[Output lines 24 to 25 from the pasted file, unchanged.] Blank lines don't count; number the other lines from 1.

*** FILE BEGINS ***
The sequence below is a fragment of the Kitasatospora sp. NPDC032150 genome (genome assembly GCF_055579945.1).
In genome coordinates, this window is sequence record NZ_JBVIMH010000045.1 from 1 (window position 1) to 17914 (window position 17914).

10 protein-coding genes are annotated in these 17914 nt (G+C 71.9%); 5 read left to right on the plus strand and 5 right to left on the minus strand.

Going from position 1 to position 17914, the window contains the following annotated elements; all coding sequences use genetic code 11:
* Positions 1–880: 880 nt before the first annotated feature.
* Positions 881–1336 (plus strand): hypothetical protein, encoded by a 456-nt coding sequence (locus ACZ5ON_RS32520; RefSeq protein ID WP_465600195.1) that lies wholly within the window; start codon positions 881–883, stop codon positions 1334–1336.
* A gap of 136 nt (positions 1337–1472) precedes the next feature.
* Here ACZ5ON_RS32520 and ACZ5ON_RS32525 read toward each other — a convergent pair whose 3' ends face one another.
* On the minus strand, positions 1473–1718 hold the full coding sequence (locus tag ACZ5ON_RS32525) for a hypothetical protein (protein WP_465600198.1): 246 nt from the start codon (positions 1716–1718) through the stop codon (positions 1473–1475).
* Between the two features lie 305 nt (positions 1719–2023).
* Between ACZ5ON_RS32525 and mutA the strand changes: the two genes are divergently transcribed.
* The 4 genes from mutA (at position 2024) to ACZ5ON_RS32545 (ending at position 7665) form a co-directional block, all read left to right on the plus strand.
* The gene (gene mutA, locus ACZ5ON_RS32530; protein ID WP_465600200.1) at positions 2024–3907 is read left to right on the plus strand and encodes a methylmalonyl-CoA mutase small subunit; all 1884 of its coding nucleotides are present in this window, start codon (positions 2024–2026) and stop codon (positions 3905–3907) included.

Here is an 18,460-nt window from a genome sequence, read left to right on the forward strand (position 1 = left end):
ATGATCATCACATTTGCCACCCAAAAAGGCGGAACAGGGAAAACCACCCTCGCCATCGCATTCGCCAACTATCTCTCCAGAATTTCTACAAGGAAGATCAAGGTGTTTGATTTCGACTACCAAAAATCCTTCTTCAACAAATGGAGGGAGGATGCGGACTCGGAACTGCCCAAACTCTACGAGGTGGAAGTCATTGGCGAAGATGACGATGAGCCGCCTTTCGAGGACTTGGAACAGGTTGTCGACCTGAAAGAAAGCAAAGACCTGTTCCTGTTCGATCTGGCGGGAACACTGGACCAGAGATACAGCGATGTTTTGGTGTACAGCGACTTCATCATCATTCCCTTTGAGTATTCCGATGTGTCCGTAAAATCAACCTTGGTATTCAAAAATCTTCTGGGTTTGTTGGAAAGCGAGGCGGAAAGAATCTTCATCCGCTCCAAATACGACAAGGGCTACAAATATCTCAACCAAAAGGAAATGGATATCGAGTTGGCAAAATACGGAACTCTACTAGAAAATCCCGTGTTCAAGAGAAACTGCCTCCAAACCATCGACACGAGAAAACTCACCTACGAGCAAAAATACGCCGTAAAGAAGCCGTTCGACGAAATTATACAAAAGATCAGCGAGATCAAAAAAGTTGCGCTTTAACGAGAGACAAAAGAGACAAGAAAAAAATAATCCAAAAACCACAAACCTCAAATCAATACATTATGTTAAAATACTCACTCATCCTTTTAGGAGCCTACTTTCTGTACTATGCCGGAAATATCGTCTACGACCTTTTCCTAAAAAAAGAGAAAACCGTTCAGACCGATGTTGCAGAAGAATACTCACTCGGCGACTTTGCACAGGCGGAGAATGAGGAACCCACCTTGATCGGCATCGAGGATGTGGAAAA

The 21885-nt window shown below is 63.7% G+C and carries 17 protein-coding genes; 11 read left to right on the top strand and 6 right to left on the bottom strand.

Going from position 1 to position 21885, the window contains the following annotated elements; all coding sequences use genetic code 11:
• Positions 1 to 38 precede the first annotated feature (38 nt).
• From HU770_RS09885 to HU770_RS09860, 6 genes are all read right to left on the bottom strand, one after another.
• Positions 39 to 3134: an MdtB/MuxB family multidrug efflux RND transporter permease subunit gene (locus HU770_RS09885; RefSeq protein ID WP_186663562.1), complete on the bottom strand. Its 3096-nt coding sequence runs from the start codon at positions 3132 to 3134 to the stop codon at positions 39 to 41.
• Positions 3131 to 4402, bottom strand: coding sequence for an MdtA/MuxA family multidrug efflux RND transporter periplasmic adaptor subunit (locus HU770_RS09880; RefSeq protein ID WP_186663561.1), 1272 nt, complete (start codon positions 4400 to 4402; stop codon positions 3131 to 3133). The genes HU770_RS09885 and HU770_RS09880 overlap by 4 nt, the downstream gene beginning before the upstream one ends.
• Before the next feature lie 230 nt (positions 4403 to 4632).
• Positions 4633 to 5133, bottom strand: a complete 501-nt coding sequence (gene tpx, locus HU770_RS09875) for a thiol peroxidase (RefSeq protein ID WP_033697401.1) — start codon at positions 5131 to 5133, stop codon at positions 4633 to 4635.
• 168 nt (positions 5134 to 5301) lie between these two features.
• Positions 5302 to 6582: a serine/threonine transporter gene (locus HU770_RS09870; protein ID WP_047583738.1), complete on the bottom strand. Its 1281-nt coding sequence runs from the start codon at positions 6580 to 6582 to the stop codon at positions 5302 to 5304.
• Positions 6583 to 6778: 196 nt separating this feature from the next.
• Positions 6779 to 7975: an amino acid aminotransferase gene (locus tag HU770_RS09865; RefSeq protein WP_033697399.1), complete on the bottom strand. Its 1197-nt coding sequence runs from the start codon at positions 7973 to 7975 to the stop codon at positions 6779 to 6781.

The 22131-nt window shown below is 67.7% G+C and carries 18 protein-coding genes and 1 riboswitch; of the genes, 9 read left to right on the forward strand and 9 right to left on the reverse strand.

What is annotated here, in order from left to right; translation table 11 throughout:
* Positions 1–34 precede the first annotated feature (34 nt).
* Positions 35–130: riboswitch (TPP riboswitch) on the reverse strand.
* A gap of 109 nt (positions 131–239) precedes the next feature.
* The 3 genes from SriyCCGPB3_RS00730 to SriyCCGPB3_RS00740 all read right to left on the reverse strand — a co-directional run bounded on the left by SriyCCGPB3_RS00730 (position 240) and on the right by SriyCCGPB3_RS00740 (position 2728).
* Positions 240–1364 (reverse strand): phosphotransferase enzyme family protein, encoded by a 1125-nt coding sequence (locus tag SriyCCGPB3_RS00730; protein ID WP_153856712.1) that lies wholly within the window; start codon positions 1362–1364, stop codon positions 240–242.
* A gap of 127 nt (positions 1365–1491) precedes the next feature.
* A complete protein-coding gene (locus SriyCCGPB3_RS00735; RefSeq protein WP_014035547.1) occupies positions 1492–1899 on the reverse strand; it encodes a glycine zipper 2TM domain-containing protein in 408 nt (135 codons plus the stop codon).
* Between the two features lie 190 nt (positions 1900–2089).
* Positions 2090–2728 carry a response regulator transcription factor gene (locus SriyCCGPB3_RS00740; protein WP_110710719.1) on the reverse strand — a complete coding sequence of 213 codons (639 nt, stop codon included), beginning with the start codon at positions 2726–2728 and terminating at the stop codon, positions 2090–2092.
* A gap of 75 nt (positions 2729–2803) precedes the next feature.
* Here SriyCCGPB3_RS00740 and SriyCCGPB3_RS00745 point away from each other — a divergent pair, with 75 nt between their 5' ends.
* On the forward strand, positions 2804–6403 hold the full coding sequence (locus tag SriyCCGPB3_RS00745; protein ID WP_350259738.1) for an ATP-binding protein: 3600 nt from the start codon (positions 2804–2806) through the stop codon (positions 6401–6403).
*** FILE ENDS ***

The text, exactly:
• 168 nt (positions 5134 to 5301) lie between these two features.
• Positions 5302 to 6582: a serine/threonine transporter gene (locus HU770_RS09870; protein ID WP_047583738.1), complete on the bottom strand. Its 1281-nt coding sequence runs from the start codon at positions 6580 to 6582 to the stop codon at positions 5302 to 5304.